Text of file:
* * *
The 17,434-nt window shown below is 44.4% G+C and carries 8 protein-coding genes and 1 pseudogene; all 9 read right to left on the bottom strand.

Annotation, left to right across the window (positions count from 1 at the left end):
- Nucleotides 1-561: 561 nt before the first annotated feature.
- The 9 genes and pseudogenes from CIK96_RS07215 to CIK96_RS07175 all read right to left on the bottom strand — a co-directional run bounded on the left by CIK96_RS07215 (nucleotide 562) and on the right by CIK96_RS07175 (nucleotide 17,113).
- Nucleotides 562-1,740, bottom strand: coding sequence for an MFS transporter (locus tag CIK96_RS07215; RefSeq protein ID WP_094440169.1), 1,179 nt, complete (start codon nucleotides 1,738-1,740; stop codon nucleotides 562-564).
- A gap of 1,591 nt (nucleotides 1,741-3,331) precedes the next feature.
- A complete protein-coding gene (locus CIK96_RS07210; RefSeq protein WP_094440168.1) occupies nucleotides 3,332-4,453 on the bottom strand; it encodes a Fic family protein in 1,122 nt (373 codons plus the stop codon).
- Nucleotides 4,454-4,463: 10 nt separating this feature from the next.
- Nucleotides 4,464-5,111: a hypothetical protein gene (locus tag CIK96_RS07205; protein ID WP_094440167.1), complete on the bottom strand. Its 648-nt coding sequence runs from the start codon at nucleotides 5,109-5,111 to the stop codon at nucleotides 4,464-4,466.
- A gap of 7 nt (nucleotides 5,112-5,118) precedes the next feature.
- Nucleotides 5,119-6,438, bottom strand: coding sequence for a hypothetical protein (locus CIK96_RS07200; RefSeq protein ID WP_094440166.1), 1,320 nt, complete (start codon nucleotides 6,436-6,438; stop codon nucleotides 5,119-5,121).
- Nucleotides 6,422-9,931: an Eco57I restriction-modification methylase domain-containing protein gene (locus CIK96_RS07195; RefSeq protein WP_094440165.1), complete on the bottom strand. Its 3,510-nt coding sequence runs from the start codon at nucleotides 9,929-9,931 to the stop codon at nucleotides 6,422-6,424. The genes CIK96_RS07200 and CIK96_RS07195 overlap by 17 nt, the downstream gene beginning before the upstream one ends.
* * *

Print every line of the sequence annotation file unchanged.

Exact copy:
The 17,434-nt window shown below is 44.4% G+C and carries 8 protein-coding genes and 1 pseudogene; all 9 read right to left on the bottom strand.

Annotation, left to right across the window (positions count from 1 at the left end):
- Nucleotides 1-561: 561 nt before the first annotated feature.
- The 9 genes and pseudogenes from CIK96_RS07215 to CIK96_RS07175 all read right to left on the bottom strand — a co-directional run bounded on the left by CIK96_RS07215 (nucleotide 562) and on the right by CIK96_RS07175 (nucleotide 17,113).
- Nucleotides 562-1,740, bottom strand: coding sequence for an MFS transporter (locus tag CIK96_RS07215; RefSeq protein ID WP_094440169.1), 1,179 nt, complete (start codon nucleotides 1,738-1,740; stop codon nucleotides 562-564).
- A gap of 1,591 nt (nucleotides 1,741-3,331) precedes the next feature.
- A complete protein-coding gene (locus CIK96_RS07210; RefSeq protein WP_094440168.1) occupies nucleotides 3,332-4,453 on the bottom strand; it encodes a Fic family protein in 1,122 nt (373 codons plus the stop codon).
- Nucleotides 4,454-4,463: 10 nt separating this feature from the next.
- Nucleotides 4,464-5,111: a hypothetical protein gene (locus tag CIK96_RS07205; protein ID WP_094440167.1), complete on the bottom strand. Its 648-nt coding sequence runs from the start codon at nucleotides 5,109-5,111 to the stop codon at nucleotides 4,464-4,466.
- A gap of 7 nt (nucleotides 5,112-5,118) precedes the next feature.
- Nucleotides 5,119-6,438, bottom strand: coding sequence for a hypothetical protein (locus CIK96_RS07200; RefSeq protein ID WP_094440166.1), 1,320 nt, complete (start codon nucleotides 6,436-6,438; stop codon nucleotides 5,119-5,121).
- Nucleotides 6,422-9,931: an Eco57I restriction-modification methylase domain-containing protein gene (locus CIK96_RS07195; RefSeq protein WP_094440165.1), complete on the bottom strand. Its 3,510-nt coding sequence runs from the start codon at nucleotides 9,929-9,931 to the stop codon at nucleotides 6,422-6,424. The genes CIK96_RS07200 and CIK96_RS07195 overlap by 17 nt, the downstream gene beginning before the upstream one ends.